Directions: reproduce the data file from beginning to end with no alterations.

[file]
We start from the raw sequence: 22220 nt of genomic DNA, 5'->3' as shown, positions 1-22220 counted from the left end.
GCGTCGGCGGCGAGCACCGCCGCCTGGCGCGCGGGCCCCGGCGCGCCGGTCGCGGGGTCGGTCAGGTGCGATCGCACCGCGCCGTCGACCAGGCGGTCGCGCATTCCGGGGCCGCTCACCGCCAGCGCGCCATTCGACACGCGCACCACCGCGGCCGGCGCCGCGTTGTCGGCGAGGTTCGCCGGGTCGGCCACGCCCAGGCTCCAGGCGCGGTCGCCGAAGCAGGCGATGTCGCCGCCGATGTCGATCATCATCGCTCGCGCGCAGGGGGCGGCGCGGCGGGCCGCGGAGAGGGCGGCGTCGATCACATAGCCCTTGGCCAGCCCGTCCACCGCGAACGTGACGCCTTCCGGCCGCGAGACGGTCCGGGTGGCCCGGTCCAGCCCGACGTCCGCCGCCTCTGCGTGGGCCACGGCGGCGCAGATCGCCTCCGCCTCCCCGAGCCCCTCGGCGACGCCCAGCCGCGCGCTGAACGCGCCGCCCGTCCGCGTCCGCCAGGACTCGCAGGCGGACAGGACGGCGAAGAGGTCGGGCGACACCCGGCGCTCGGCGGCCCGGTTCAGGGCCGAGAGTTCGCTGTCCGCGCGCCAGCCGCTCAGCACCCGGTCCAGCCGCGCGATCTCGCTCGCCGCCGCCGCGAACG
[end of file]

We start from the raw sequence: 22220 nt of genomic DNA, 5'->3' as shown, positions 1-22220 counted from the left end.
GCGTCGGCGGCGAGCACCGCCGCCTGGCGCGCGGGCCCCGGCGCGCCGGTCGCGGGGTCGGTCAGGTGCGATCGCACCGCGCCGTCGACCAGGCGGTCGCGCATTCCGGGGCCGCTCACCGCCAGCGCGCCATTCGACACGCGCACCACCGCGGCCGGCGCCGCGTTGTCGGCGAGGTTCGCCGGGTCGGCCACGCCCAGGCTCCAGGCGCGGTCGCCGAAGCAGGCGATGTCGCCGCCGATGTCGATCATCATCGCTCGCGCGCAGGGGGCGGCGCGGCGGGCCGCGGAGAGGGCGGCGTCGATCACATAGCCCTTGGCCAGCCCGTCCACCGCGAACGTGACGCCTTCCGGCCGCGAGACGGTCCGGGTGGCCCGGTCCAGCCCGACGTCCGCCGCCTCTGCGTGGGCCACGGCGGCGCAGATCGCCTCCGCCTCCCCGAGCCCCTCGGCGACGCCCAGCCGCGCGCTGAACGCGCCGCCCGTCCGCGTCCGCCAGGACTCGCAGGCGGACAGGACGGCGAAGAGGTCGGGCGACACCCGGCGCTCGGCGGCCCGGTTCAGGGCCGAGAGTTCGCTGTCCGCGCGCCAGCCGCTCAGCACCCGGTCCAGCCGCGCGATCTCGCTCGCCGCCGCCGCGAACG